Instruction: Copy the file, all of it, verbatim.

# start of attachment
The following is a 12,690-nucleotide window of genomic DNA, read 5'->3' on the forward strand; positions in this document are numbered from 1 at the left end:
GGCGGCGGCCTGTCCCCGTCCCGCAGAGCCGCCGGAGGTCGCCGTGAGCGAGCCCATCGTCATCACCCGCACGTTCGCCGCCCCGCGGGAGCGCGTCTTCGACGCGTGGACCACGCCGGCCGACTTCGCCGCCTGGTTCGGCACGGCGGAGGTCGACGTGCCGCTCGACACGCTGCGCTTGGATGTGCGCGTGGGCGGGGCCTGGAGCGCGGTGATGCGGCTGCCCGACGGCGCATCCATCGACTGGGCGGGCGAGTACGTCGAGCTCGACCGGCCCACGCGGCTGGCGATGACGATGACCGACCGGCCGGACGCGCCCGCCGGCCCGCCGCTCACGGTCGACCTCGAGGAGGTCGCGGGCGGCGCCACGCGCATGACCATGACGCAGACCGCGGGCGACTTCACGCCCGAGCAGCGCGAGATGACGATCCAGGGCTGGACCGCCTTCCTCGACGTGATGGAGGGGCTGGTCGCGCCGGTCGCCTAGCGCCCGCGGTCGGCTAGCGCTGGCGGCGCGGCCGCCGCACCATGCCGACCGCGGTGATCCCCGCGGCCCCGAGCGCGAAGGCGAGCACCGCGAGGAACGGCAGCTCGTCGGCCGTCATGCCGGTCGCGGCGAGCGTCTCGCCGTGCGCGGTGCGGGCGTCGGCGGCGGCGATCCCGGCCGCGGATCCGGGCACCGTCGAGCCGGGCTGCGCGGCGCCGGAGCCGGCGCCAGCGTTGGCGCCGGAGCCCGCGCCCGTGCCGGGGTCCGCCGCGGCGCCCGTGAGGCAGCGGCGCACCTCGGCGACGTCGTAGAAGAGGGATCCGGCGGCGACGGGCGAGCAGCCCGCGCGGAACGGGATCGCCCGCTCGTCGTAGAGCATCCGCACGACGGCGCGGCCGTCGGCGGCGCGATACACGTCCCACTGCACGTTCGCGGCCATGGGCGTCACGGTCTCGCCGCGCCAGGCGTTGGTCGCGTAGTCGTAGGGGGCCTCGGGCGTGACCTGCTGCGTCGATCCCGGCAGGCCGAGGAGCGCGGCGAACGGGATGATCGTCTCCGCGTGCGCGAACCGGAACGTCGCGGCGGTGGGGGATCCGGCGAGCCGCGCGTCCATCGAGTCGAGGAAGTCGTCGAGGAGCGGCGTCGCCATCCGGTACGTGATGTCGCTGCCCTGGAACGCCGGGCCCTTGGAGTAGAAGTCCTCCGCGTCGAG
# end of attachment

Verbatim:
The following is a 12,690-nucleotide window of genomic DNA, read 5'->3' on the forward strand; positions in this document are numbered from 1 at the left end:
GGCGGCGGCCTGTCCCCGTCCCGCAGAGCCGCCGGAGGTCGCCGTGAGCGAGCCCATCGTCATCACCCGCACGTTCGCCGCCCCGCGGGAGCGCGTCTTCGACGCGTGGACCACGCCGGCCGACTTCGCCGCCTGGTTCGGCACGGCGGAGGTCGACGTGCCGCTCGACACGCTGCGCTTGGATGTGCGCGTGGGCGGGGCCTGGAGCGCGGTGATGCGGCTGCCCGACGGCGCATCCATCGACTGGGCGGGCGAGTACGTCGAGCTCGACCGGCCCACGCGGCTGGCGATGACGATGACCGACCGGCCGGACGCGCCCGCCGGCCCGCCGCTCACGGTCGACCTCGAGGAGGTCGCGGGCGGCGCCACGCGCATGACCATGACGCAGACCGCGGGCGACTTCACGCCCGAGCAGCGCGAGATGACGATCCAGGGCTGGACCGCCTTCCTCGACGTGATGGAGGGGCTGGTCGCGCCGGTCGCCTAGCGCCCGCGGTCGGCTAGCGCTGGCGGCGCGGCCGCCGCACCATGCCGACCGCGGTGATCCCCGCGGCCCCGAGCGCGAAGGCGAGCACCGCGAGGAACGGCAGCTCGTCGGCCGTCATGCCGGTCGCGGCGAGCGTCTCGCCGTGCGCGGTGCGGGCGTCGGCGGCGGCGATCCCGGCCGCGGATCCGGGCACCGTCGAGCCGGGCTGCGCGGCGCCGGAGCCGGCGCCAGCGTTGGCGCCGGAGCCCGCGCCCGTGCCGGGGTCCGCCGCGGCGCCCGTGAGGCAGCGGCGCACCTCGGCGACGTCGTAGAAGAGGGATCCGGCGGCGACGGGCGAGCAGCCCGCGCGGAACGGGATCGCCCGCTCGTCGTAGAGCATCCGCACGACGGCGCGGCCGTCGGCGGCGCGATACACGTCCCACTGCACGTTCGCGGCCATGGGCGTCACGGTCTCGCCGCGCCAGGCGTTGGTCGCGTAGTCGTAGGGGGCCTCGGGCGTGACCTGCTGCGTCGATCCCGGCAGGCCGAGGAGCGCGGCGAACGGGATGATCGTCTCCGCGTGCGCGAACCGGAACGTCGCGGCGGTGGGGGATCCGGCGAGCCGCGCGTCCATCGAGTCGAGGAAGTCGTCGAGGAGCGGCGTCGCCATCCGGTACGTGATGTCGCTGCCCTGGAACGCCGGGCCCTTGGAGTAGAAGTCCTCCGCGTCGAG